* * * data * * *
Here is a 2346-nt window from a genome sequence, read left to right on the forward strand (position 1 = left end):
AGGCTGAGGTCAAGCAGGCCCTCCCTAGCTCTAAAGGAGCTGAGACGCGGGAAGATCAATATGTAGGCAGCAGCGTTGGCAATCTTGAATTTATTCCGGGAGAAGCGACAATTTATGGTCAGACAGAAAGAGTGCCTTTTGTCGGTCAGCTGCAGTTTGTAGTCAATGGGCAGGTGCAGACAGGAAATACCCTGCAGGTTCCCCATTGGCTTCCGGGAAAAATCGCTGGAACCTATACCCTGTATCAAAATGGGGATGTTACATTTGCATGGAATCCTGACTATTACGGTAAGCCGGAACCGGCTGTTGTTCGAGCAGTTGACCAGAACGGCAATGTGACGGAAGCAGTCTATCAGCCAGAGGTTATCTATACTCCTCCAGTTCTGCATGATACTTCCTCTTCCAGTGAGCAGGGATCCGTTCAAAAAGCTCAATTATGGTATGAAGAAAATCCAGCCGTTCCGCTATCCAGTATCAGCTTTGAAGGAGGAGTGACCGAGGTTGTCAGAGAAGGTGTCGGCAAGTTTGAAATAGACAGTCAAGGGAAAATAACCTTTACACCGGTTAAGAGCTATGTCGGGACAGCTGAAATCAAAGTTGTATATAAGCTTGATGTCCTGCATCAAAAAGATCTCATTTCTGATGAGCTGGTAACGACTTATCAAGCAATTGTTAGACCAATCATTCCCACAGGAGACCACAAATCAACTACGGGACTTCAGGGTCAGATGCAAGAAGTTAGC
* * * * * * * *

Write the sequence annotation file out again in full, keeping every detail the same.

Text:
Here is a 2346-nt window from a genome sequence, read left to right on the forward strand (position 1 = left end):
AGGCTGAGGTCAAGCAGGCCCTCCCTAGCTCTAAAGGAGCTGAGACGCGGGAAGATCAATATGTAGGCAGCAGCGTTGGCAATCTTGAATTTATTCCGGGAGAAGCGACAATTTATGGTCAGACAGAAAGAGTGCCTTTTGTCGGTCAGCTGCAGTTTGTAGTCAATGGGCAGGTGCAGACAGGAAATACCCTGCAGGTTCCCCATTGGCTTCCGGGAAAAATCGCTGGAACCTATACCCTGTATCAAAATGGGGATGTTACATTTGCATGGAATCCTGACTATTACGGTAAGCCGGAACCGGCTGTTGTTCGAGCAGTTGACCAGAACGGCAATGTGACGGAAGCAGTCTATCAGCCAGAGGTTATCTATACTCCTCCAGTTCTGCATGATACTTCCTCTTCCAGTGAGCAGGGATCCGTTCAAAAAGCTCAATTATGGTATGAAGAAAATCCAGCCGTTCCGCTATCCAGTATCAGCTTTGAAGGAGGAGTGACCGAGGTTGTCAGAGAAGGTGTCGGCAAGTTTGAAATAGACAGTCAAGGGAAAATAACCTTTACACCGGTTAAGAGCTATGTCGGGACAGCTGAAATCAAAGTTGTATATAAGCTTGATGTCCTGCATCAAAAAGATCTCATTTCTGATGAGCTGGTAACGACTTATCAAGCAATTGTTAGACCAATCATTCCCACAGGAGACCACAAATCAACTACGGGACTTCAGGGTCAGATGCAAGAAGTTAGC